It’s Defective, Stupid

In the estate planning context, defective can be ideal.  Selling property to an intentionally defective grantor trust (“IDGT”) has become one of the most popular estate planning methods available for transferring substantial wealth to heirs while avoiding the estate tax. Properly structured, the transaction generates no income or transfer tax consequences. Surprisingly case law has not meaningfully examined the sale technique, leaving practitioners guessing how to avoid and prevail against any IRS challenge, thereby avoiding potential malpractice. In a nutshell, IDGT sales work as follows: the grantor creates an irrevocable trust for the benefit of his or her descendants. The grantor funds the trust with seed capital. The grantor then sells property to the trust, which could be for example an interest in a family limited partnership (“FLP”). The trust issues a promissory note to the grantor equal to the fair market value of the purchased property.[1] The trust will probably require a third party to guarantee payment of the note, particularly where the trust holds little cash. A common technique is to have the trust beneficiaries guarantee the note, otherwise, a third party guarantor can be engaged.  The FLP continues to generate income. The income belongs to the trust since it owns the FLP.  The trust then uses that income to make payments on the note held by the grantor.

When properly structured, the grantor retains just enough control over the trust so that the grantor and trust are disregarded for income tax purposes, but not estate tax purposes.  In other words, the grantor reports all income tax consequences of the trust on his or her personal tax return. That is, the trust is “defective” for income tax purposes with respect to the grantor.  As an added bonus, the grantor’s estate is reduced by the amount of income tax paid to the government, which some refer to as the “tax burn.”

The coup de grace of the IDGT sale: the grantor has relinquished just enough control of the trust to ensure the sold property is excluded from his or her gross estate. Obviously a properly drafted trust instrument is critical.

IDGT sales first appeared in 1995 when the IRS issued favorable rulings regarding such sales in PLR 9535026, and the IRS has been aggressively targeting IDGT sales since. The IRS has frequently challenged such sales on the bases that the promissory note was actually a retained equity interest, and not a bona fide debt. If the note was actually a disguised equity interest, Internal Revenue Code sections 2036, 2701, or 2702 would apply, an eviscerate the transaction by creating substantial taxable gifts or causing the sold assets to be included in the seller’s gross estate.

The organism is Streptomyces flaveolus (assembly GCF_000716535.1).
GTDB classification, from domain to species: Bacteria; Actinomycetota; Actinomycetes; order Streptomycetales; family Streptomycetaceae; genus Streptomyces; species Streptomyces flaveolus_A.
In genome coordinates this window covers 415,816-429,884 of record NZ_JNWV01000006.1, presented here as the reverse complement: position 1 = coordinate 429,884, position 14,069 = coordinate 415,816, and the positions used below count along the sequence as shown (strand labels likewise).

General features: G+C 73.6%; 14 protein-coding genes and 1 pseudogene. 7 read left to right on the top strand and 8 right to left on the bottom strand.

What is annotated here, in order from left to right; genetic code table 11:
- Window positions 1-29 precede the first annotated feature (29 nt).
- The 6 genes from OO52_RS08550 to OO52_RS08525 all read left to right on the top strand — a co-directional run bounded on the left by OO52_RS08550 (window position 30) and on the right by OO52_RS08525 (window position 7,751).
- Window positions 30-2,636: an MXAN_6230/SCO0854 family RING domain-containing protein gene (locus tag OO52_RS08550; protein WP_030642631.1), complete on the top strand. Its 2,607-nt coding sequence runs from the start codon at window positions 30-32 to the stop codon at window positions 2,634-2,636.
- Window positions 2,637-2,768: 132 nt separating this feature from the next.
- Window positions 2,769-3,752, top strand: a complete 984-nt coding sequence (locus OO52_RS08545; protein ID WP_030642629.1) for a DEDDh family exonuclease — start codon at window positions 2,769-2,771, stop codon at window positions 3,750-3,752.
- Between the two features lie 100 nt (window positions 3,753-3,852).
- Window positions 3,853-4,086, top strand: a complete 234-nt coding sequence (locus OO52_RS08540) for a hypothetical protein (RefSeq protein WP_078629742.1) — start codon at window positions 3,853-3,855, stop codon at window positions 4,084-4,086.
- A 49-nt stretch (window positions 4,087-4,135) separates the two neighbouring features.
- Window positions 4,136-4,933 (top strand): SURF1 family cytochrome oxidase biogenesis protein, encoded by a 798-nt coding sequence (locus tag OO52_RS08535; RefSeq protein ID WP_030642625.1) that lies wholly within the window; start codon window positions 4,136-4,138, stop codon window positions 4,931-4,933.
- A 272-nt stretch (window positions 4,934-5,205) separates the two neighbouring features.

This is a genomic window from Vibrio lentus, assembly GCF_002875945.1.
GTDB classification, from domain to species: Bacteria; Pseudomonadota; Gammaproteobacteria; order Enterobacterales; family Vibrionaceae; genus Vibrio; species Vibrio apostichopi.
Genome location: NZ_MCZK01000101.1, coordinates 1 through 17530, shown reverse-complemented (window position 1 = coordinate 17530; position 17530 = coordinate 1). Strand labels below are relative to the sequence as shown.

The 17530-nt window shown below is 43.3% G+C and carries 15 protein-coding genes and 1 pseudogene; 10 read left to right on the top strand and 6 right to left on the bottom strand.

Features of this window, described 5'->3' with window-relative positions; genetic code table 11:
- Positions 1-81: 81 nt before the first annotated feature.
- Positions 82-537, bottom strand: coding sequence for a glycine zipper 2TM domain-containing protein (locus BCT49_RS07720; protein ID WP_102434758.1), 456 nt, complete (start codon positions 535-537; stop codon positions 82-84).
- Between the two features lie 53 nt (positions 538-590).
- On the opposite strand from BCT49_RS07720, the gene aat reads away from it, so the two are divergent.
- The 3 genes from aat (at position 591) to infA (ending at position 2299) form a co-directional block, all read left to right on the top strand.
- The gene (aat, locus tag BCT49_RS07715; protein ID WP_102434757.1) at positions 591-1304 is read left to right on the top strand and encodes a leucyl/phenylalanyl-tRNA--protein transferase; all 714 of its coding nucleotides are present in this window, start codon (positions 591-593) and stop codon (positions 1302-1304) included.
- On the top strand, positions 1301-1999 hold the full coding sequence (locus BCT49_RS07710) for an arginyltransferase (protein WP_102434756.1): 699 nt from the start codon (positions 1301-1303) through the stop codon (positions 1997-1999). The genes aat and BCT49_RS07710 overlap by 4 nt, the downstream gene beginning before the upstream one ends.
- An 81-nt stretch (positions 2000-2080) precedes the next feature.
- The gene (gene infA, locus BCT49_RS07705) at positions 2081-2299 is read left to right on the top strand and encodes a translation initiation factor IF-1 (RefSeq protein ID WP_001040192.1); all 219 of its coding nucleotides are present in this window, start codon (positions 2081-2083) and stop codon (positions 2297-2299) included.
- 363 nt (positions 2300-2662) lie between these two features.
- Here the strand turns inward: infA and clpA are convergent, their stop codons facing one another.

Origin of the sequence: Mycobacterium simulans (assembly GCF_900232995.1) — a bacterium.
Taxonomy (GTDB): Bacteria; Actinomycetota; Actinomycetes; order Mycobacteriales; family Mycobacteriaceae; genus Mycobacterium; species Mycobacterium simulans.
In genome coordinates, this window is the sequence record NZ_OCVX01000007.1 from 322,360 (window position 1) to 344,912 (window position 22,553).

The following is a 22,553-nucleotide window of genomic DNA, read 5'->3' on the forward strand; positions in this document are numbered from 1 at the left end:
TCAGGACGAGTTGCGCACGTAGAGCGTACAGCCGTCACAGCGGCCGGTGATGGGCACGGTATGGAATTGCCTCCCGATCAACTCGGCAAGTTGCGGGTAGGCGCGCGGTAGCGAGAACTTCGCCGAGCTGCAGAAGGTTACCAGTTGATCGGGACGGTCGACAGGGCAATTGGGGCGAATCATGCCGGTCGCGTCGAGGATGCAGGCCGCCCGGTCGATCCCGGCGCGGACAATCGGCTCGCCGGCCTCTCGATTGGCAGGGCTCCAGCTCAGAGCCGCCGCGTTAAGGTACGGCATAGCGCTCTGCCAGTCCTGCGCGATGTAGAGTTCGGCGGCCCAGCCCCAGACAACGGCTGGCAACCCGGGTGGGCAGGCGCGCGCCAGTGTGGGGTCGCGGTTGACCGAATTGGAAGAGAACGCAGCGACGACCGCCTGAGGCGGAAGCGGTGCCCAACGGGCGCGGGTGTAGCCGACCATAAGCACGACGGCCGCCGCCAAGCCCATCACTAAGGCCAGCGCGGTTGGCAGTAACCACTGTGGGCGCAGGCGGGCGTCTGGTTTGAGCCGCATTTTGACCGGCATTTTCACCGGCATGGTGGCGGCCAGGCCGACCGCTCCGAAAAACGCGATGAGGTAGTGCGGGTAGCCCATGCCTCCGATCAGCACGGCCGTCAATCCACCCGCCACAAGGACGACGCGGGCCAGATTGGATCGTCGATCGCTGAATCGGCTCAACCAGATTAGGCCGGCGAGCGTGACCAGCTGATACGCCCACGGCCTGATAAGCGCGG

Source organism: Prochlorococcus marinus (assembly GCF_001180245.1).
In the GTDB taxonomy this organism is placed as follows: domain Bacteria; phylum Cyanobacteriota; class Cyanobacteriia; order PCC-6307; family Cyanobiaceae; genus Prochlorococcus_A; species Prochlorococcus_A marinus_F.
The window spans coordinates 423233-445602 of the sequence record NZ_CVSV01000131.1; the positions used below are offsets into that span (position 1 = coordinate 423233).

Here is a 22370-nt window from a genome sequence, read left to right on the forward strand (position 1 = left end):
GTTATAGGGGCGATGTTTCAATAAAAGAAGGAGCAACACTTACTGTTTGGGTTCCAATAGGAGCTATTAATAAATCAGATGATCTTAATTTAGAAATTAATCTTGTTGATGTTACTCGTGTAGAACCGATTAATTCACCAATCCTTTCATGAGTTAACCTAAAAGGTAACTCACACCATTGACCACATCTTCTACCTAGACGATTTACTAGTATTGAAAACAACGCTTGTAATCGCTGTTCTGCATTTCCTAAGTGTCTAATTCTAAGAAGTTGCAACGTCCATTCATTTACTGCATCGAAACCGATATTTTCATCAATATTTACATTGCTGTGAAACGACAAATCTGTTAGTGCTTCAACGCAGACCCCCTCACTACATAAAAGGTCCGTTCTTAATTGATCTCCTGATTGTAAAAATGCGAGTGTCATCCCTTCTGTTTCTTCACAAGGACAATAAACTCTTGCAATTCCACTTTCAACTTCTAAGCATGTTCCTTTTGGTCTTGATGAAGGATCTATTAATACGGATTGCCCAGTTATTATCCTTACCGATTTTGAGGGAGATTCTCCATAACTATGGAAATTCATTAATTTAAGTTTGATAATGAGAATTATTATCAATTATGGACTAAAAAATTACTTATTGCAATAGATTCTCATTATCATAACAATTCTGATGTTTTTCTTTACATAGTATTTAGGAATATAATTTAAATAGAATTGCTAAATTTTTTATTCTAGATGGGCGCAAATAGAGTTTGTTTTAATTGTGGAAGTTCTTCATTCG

Considering the prevalence of these transactions, and the degree to which the IRS has challenged them, it is surprising little tax jurisprudence exists to guide practitioners and the IRS on proper structuring. They almost got some answers. Almost.

The Woelbing[2] cases involved taxpayer sales of closely held stock to IDGTs, valuation disputes, defined value transfers, and IRS allegations that Code sections 2036, 2038, and 2702 applied to the sale transactions. To put things in perspective, the Notices of Deficiency issued by the IRS totaled $150,000,000. During the pendency of these cases, the estate planning world was abuzz with ecstatic practitioners eager that a court might finally provide some guidance that could shield them from malpractice should an IRS challenge result in additional tax.

But the estate representatives crushed the excitement. On January 12, 2016, the parties informed the court they had reached a tentative settlement.  The settlement was confirmed recently this year.  Case dismissed.

Without guidance from the Woelbing cases, estate planners will remain wary of these sales, but will no doubt continue using them as part of their planning.

But there might be hope on the horizon.  The newly added IRS Priority Guidance Plan will include guidance for the valuation of promissory notes for transfer tax purposes under sections 2031, 2033, 2512, and 7872. It is possible but unlikely that such guidance will provide a safe harbor road map for engaging in IDGT sales that will avoid IRS challenge.


By Michael S. Cooper, Esq., Barnes Law

Michael Cooper is an associate attorney with Barnes Law, and is licensed to practice law in California.

The opinions expressed are those of the author and do not necessarily reflect the views of the firm, its clients, or any of its or their respective affiliates. This article is for general information purposes and is not intended to be and should not be taken as legal advice.


 [1] As with many tax strategies, a bulletproof valuation is required.

[2] See Estate of Marion Woelbing v. Commissioner, Dkt. No. 30260-13 (pet. filed 2013); and Estate of Donald Woelbing v. Commissioner, Dkt. No. 30261-13 (pet. filed 2013)